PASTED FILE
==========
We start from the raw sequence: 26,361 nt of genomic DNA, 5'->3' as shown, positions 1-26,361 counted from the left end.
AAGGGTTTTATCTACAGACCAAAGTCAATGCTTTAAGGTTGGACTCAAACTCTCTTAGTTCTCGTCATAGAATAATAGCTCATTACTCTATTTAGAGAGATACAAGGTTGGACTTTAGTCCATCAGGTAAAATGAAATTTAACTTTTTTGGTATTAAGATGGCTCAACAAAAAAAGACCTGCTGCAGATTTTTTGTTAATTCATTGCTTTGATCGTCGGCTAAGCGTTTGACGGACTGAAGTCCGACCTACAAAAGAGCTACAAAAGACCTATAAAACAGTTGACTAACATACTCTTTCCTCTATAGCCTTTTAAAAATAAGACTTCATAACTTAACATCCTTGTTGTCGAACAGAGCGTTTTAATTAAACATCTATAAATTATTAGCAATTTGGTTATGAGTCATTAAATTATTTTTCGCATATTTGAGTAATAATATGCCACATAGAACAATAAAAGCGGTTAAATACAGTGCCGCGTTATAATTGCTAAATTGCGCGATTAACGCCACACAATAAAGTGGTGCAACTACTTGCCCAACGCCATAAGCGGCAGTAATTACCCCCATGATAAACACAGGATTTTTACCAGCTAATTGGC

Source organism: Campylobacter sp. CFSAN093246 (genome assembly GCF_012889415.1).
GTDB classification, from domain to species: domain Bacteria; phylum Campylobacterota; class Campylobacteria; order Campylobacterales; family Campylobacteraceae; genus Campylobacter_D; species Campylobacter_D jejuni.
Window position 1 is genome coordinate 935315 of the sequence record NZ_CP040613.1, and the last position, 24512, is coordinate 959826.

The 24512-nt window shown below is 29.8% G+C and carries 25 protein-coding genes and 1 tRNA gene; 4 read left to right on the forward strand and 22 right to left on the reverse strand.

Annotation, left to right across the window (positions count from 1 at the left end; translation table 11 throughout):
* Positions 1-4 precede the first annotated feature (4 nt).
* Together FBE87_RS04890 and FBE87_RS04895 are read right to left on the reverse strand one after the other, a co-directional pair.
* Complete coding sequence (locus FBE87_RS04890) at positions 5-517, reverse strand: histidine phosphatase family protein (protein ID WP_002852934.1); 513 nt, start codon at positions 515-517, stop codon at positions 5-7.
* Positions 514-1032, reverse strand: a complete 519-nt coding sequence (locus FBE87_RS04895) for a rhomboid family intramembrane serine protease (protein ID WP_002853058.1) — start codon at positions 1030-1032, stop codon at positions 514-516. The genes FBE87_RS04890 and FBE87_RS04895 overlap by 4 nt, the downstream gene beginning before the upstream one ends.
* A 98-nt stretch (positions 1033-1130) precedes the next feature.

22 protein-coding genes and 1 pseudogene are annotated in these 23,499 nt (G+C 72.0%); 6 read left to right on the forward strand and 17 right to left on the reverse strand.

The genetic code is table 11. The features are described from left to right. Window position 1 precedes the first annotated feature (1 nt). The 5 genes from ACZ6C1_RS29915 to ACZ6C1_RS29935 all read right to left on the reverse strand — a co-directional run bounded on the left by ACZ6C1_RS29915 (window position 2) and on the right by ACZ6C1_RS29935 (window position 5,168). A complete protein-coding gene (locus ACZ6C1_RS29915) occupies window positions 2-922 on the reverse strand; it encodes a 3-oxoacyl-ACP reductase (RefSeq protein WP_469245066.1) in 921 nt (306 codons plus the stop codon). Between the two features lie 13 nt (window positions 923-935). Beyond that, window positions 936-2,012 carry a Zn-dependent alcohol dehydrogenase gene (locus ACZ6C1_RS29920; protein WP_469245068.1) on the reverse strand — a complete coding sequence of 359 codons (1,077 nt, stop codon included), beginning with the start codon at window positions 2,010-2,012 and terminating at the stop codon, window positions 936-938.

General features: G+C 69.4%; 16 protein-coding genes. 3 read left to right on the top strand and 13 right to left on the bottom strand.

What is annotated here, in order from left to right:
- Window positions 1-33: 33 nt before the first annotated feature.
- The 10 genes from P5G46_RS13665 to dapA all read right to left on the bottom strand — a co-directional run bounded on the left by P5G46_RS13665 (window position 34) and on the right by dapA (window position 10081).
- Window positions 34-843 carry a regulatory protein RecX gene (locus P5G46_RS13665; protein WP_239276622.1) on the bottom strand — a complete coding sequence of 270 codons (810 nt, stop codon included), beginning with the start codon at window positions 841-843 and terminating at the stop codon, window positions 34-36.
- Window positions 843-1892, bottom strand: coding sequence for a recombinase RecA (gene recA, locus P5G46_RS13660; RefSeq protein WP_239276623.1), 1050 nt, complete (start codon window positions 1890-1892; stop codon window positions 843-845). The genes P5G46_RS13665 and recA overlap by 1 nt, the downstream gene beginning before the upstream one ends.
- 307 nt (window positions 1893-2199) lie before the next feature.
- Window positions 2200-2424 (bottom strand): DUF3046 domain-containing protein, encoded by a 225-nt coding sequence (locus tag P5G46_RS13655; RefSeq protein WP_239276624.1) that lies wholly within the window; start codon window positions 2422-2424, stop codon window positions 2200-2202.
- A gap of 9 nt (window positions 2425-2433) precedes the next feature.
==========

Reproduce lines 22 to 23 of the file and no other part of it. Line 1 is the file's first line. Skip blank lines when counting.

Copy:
- Window positions 2200-2424 (bottom strand): DUF3046 domain-containing protein, encoded by a 225-nt coding sequence (locus tag P5G46_RS13655; RefSeq protein WP_239276624.1) that lies wholly within the window; start codon window positions 2422-2424, stop codon window positions 2200-2202.
- A gap of 9 nt (window positions 2425-2433) precedes the next feature.